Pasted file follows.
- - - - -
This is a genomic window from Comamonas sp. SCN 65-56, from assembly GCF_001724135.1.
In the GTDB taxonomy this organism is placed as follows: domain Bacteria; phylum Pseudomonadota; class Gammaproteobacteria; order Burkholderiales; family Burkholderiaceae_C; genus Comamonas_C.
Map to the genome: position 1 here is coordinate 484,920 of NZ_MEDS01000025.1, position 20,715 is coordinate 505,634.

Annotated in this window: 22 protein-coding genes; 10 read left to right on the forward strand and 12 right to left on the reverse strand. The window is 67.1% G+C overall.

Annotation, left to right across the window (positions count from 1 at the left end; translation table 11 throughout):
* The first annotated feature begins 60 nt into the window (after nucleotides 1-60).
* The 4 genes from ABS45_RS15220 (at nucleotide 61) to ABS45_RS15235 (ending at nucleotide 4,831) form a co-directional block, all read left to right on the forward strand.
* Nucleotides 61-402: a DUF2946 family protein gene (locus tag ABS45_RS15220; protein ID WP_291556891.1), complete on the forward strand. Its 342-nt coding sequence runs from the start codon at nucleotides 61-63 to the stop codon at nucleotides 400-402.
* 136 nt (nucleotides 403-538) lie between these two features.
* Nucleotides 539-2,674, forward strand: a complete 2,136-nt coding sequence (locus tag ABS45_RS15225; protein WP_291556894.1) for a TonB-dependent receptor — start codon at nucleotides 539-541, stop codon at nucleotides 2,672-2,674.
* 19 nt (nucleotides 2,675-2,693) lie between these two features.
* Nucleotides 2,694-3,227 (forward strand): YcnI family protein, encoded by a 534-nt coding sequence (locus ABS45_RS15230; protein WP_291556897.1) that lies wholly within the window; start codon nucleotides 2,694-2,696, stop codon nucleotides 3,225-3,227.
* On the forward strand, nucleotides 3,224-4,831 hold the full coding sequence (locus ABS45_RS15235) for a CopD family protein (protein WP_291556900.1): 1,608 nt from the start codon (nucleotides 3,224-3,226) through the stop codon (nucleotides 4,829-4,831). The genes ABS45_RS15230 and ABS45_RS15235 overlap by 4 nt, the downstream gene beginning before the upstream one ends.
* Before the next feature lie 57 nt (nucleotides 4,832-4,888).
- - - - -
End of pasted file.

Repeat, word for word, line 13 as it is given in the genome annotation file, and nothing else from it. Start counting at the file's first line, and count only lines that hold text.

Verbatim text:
* On the forward strand, nucleotides 3,224-4,831 hold the full coding sequence (locus ABS45_RS15235) for a CopD family protein (protein WP_291556900.1): 1,608 nt from the start codon (nucleotides 3,224-3,226) through the stop codon (nucleotides 4,829-4,831). The genes ABS45_RS15230 and ABS45_RS15235 overlap by 4 nt, the downstream gene beginning before the upstream one ends.